In Connecticut to be entitled compensation an agent must have a contract with the seller. This contract
is the "listing agreement." The listing agreement establishes the terms under which the agent will
represent the seller. The agency relationship is a fiduciary relationship, which means that the agent
owes certain duties to the client (in this case the seller). These duties are established by the common
law of agency.
The duties owed the seller by law are five in number: care, obedience, accounting, loyalty and disclosure.
For a more detailed explanation please our article on agency.
In Connecticut sellers are required by law to furnish to potential buyers a "Property Condition
Disclosure Report" or credit the buyer with Three Hundred Dollars ($300.00) at the closing. The seller should prepare this report
honestly as undisclosed material defects can result in a law suit and possible damages. An agent should
not complete this report. The agent may only furnish the seller with a blank form.
Correctable physical defects in a property should usually be fixed prior to placing a property on the market. Most lenders require a home inspection. The home inspector is hired by the buyer to point out defects in the property. Condition affects the price and marketing time of a property. It usually pays dividends to place a property in top condition before offering it for sale. An effective agent can give advice on what repairs will enhance marketability.
In addition to placing a property into good physical condition, each showing should be done in a way
that the property shows to its best advantage. The house and grounds should be clean, there should be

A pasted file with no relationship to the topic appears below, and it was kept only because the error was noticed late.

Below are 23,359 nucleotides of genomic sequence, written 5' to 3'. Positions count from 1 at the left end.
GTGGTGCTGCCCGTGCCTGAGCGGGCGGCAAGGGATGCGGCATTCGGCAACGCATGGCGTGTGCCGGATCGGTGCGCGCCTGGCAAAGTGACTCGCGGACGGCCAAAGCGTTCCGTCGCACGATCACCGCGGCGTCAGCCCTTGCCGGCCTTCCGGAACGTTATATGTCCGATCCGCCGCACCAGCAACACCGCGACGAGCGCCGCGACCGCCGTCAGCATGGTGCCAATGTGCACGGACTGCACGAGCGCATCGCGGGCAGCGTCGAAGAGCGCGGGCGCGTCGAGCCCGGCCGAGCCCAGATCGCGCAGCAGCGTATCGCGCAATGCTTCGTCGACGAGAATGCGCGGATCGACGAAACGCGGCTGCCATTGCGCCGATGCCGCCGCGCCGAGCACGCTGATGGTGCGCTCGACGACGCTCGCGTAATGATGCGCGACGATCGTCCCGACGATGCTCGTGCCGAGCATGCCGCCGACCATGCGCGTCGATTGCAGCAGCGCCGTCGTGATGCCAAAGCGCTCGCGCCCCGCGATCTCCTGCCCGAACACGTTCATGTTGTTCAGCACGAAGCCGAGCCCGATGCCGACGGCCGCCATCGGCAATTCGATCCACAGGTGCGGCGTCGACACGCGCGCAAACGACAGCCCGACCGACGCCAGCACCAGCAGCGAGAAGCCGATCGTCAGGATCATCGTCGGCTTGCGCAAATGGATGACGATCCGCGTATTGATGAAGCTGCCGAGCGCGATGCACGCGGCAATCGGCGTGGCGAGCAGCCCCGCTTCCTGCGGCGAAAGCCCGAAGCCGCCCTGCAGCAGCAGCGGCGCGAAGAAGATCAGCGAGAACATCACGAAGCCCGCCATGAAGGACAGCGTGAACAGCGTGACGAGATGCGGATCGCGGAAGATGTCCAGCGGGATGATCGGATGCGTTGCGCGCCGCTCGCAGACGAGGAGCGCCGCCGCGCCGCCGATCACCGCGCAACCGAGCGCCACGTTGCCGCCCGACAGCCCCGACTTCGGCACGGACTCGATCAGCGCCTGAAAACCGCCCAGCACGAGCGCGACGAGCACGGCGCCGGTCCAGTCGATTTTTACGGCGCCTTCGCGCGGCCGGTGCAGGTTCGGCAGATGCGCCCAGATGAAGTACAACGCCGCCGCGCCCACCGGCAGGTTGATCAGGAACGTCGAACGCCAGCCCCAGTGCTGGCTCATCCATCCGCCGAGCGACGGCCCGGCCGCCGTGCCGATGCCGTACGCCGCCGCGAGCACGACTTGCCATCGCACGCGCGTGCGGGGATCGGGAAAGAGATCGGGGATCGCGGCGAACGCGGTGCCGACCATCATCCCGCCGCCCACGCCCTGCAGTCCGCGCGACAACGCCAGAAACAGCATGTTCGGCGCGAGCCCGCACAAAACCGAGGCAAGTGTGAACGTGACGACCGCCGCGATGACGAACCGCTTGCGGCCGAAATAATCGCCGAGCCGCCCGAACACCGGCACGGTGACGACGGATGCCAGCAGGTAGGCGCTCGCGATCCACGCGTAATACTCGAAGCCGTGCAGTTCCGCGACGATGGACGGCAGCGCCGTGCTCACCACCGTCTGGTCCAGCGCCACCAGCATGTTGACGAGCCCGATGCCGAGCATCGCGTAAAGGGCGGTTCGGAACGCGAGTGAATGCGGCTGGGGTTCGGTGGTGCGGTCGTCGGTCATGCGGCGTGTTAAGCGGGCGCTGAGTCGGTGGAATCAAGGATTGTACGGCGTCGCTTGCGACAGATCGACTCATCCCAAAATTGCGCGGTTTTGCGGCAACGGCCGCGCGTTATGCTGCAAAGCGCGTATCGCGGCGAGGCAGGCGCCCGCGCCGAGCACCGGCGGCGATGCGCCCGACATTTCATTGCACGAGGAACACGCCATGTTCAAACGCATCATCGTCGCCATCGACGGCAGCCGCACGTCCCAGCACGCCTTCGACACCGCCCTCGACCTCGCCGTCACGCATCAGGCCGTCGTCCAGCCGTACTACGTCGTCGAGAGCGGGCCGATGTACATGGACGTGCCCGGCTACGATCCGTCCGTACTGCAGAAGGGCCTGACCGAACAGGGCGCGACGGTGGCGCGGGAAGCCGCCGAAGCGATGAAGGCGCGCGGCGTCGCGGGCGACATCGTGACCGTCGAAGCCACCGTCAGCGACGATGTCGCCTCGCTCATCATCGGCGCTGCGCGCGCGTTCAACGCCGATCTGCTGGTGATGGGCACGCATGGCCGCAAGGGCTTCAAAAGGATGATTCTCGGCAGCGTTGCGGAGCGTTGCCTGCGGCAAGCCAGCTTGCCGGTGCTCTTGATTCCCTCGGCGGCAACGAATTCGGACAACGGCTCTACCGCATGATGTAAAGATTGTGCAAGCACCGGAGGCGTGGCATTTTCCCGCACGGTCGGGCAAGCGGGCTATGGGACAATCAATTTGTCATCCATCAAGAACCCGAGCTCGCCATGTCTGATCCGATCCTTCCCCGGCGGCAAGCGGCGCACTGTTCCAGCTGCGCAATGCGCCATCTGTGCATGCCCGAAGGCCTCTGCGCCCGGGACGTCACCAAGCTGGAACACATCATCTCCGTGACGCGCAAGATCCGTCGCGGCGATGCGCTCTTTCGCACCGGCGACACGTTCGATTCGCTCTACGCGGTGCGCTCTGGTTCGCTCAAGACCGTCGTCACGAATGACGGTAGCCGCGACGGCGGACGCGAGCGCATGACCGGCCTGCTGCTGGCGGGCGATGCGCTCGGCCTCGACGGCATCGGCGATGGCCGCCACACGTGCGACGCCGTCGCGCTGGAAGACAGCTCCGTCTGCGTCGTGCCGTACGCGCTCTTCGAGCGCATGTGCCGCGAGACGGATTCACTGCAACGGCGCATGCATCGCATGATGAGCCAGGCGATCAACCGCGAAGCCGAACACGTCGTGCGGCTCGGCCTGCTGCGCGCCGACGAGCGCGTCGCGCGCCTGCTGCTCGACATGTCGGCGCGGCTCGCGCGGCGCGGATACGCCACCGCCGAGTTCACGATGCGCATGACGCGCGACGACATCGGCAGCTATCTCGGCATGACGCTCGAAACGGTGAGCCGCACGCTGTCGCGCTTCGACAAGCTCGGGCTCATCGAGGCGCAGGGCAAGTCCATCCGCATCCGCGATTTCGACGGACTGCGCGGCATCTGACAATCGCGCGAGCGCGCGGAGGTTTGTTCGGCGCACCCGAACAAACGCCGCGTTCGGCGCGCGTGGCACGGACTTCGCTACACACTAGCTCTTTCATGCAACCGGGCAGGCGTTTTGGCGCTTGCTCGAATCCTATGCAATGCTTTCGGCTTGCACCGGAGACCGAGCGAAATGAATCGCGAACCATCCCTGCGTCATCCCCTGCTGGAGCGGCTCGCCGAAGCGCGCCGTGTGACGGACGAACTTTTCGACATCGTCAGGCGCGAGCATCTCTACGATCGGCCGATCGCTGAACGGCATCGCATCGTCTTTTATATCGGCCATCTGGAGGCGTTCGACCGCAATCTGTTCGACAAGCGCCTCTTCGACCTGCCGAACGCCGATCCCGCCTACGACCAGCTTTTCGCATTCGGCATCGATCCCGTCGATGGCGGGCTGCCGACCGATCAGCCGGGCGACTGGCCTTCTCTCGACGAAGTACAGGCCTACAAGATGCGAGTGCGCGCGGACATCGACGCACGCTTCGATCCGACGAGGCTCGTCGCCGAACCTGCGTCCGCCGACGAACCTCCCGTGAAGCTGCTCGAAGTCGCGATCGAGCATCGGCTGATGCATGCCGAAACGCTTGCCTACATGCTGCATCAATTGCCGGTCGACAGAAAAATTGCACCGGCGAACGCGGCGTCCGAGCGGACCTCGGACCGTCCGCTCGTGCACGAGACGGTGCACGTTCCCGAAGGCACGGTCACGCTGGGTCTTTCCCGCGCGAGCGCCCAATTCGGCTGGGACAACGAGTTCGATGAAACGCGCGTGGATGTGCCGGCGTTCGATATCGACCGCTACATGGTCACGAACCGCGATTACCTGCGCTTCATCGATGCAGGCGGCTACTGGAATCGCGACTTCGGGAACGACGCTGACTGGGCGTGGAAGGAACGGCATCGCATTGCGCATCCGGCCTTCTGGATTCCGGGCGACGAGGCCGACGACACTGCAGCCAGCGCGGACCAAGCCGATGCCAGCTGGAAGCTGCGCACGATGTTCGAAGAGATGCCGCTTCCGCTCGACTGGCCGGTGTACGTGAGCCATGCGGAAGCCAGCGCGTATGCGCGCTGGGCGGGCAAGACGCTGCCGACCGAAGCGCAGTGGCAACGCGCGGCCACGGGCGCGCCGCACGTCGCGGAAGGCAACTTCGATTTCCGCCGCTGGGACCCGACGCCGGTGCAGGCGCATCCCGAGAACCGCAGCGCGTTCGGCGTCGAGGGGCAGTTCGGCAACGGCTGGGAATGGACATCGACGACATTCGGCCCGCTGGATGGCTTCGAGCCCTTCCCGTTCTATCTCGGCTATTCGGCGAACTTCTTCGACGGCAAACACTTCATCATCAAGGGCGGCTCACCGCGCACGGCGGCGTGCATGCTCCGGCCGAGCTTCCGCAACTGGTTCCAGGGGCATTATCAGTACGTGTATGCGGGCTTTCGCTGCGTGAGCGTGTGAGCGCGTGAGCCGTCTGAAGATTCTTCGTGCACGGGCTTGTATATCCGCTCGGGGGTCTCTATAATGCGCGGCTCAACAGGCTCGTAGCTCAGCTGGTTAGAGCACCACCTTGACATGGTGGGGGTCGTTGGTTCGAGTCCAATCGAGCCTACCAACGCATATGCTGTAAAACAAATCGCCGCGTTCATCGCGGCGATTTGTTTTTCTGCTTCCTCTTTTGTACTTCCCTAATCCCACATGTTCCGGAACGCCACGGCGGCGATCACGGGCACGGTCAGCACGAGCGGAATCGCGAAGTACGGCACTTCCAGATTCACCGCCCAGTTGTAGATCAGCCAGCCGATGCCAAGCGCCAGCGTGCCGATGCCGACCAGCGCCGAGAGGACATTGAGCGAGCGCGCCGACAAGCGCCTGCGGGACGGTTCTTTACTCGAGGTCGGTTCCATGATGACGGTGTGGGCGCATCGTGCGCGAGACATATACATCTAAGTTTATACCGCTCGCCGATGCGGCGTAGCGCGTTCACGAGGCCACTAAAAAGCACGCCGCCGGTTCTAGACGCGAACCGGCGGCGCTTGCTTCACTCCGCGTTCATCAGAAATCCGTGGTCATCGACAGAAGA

no accumulated debris. When you move you will get rid of a lot of "junk." Instead of waiting for the
move have your tag sale and get rid of junk before placing the home on the market.
Keep the house clean at all times, showing may come on short notice. Make the beds when there is no one in them. Kitchen and baths are especially important. For evening showings, make sure each room is well lighted in a flattering way. Leave the showing to the agent. Agents know what features the buyer is looking for and what to emphasize. Your listing agent should be present to look out for your interests but it is not always possible. When your agent is not available it is better for the showing to take place than to lose a possible buyer. You should never show the property. The buyer's agent is capable of showing the property without any help. In fact, it is probably best if the family is not at home while the house is being shown.
Dogs and cats should be removed from the house during showing if possible. Be sure the house is odor free. Pet odor or a musty smell can turn off a buyer quickly. One way to make a house smell good is to bake some cinnamon rolls in the oven.
Houses seldom sell because of an open house. Generally, they are an unproductive use of the agent's time. Genuine buyers are working with an agent and do not attend open houses. Open houses attract people looking for decorating ideas for their own home and inquisitive neighbors. Only have an open house if your agent advises one.
You will need an attorney to help you transfer ownership of your property to the buyer. Your real estate agent cannot carry our that function as agents are not permitted to practice law. Make sure the attorney you select specializes in real estate. Do select an attorney specializing in real estate transactions. You can check several attorneys to find out what they will charge to represent the seller at a closing. If your transaction is involved with multiple loans or liens, expect to pay more. You may also want the attorney to check over the sales agreement before you sign. In most cases the standard form sales agreement is sufficient and the attorney will not have to draft a special agreement. If you need to know about your tax position you may want to consult an accountant as well. Don't expect your agent to be expert in legal or tax matters.